A judge for the US District Court for the Northern District of California [official website] on Tuesday rejected an attempt to block a San Francisco law that requires health warning labels on ads for sugary drinks. The law, approved by City Council last year, requires health warning labels reading, “WARNING: Drinking beverages with added sugar(s) contributes to obesity, diabetes and tooth decay,” to cover at least 20 percent of advertisements that appear on billboards, buses, transit shelters, posters and stadiums. Representatives of the beverage industry challenged the law on First Amendment grounds, arguing that it unconstitutionally compels speech. Judge Edward Chen disagreed, denying plaintiffs’ motion for preliminary injunction:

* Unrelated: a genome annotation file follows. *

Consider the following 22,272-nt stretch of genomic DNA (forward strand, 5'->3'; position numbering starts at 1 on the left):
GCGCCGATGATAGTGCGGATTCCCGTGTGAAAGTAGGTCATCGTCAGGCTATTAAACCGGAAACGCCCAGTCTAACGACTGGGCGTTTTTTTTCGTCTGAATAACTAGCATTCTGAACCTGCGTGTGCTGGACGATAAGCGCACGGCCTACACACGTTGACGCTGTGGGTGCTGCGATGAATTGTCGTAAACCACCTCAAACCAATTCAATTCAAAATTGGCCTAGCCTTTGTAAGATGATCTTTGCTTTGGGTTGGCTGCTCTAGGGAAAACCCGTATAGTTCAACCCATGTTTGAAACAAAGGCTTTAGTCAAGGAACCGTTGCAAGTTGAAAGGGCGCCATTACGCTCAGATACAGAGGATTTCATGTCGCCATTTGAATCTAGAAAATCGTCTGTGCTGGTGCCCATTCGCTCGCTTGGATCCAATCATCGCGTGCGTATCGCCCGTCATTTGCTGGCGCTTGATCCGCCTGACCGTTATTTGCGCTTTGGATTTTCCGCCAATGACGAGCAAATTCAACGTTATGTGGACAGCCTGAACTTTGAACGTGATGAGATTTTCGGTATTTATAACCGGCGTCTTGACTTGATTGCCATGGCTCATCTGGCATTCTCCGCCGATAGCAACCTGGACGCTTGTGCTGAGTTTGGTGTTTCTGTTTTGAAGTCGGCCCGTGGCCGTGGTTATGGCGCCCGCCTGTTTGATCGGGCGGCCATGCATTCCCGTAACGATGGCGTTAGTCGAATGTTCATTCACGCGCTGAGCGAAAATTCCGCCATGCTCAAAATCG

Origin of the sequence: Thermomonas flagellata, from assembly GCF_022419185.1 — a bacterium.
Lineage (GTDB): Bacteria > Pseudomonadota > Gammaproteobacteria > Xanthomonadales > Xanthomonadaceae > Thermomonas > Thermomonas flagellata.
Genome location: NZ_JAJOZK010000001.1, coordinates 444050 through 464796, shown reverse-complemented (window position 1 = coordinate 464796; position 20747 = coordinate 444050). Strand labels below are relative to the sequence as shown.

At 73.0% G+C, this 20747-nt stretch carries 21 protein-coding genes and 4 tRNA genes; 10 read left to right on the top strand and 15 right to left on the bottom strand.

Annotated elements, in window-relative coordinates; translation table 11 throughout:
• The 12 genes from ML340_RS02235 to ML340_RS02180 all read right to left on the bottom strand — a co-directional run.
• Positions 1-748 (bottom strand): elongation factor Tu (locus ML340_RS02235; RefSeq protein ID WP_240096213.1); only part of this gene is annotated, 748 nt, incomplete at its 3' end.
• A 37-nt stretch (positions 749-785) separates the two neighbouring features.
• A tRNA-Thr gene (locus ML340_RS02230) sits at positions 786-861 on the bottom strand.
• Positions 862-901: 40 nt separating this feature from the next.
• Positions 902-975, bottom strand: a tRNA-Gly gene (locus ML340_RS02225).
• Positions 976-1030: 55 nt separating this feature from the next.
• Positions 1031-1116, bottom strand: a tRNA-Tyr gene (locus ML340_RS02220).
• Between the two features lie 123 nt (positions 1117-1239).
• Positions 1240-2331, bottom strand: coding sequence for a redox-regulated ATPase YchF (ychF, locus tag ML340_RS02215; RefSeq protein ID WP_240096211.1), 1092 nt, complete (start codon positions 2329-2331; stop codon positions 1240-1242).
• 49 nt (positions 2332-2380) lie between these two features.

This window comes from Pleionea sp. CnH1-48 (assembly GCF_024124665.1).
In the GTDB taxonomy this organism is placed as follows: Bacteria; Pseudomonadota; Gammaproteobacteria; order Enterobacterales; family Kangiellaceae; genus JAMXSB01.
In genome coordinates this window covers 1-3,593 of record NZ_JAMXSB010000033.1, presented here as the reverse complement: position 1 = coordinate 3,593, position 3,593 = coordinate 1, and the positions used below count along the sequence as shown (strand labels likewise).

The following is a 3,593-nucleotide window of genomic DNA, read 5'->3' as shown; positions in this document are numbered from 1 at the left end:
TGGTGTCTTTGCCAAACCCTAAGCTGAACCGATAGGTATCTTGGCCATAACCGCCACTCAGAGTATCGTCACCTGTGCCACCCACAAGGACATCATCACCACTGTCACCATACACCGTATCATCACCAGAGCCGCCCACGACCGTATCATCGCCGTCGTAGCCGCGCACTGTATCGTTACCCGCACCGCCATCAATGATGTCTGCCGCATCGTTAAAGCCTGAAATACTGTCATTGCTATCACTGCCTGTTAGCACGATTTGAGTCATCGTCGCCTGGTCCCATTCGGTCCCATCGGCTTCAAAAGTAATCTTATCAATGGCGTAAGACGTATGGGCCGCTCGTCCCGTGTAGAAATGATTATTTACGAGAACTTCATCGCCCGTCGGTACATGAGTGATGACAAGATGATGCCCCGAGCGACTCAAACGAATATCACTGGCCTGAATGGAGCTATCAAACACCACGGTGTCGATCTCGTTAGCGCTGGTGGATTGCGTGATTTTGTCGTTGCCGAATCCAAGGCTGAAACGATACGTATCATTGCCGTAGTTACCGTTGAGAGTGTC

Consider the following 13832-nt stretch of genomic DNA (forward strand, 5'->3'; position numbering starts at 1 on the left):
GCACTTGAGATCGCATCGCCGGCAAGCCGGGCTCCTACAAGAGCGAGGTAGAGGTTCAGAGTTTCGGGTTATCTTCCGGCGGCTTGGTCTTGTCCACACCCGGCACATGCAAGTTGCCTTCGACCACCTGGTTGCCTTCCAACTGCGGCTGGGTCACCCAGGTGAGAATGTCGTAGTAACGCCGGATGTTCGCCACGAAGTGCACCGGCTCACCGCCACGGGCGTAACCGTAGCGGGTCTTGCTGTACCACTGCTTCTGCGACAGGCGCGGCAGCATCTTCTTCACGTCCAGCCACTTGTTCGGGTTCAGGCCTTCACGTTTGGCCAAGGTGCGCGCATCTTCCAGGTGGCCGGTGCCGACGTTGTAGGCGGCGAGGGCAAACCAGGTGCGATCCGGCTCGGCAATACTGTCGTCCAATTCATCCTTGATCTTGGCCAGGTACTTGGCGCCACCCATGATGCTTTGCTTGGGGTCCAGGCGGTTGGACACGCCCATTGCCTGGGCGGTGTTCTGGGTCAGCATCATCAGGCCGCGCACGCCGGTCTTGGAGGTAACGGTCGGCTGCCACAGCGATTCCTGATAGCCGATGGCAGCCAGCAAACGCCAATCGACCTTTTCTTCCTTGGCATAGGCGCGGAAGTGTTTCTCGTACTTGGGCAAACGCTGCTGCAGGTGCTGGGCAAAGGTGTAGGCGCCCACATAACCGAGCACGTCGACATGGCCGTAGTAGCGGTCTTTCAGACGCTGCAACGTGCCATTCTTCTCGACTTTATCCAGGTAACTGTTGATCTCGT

Plaintiffs are not likely to succeed on the merits of their First Amendment claim, and it is unlikely that they would suffer irreparable harm if the ordinance were to go into effect. Even if Plaintiffs had established serious questions going to the merits, balancing of hardships does not tip sharply in their favor.
The ruling allows the law to take effect in July.
San Francisco is not the first city to attempt to improve public health by taking on sugary drinks. In 2014 New York’s highest court ruled that the New York City Board of Health exceeded its powers as a regulatory authority by banning the serving of large portions of sugary drinks [JURIST report]. The Portion Cap Rule banned the sale of sugary drinks over 16 ounces.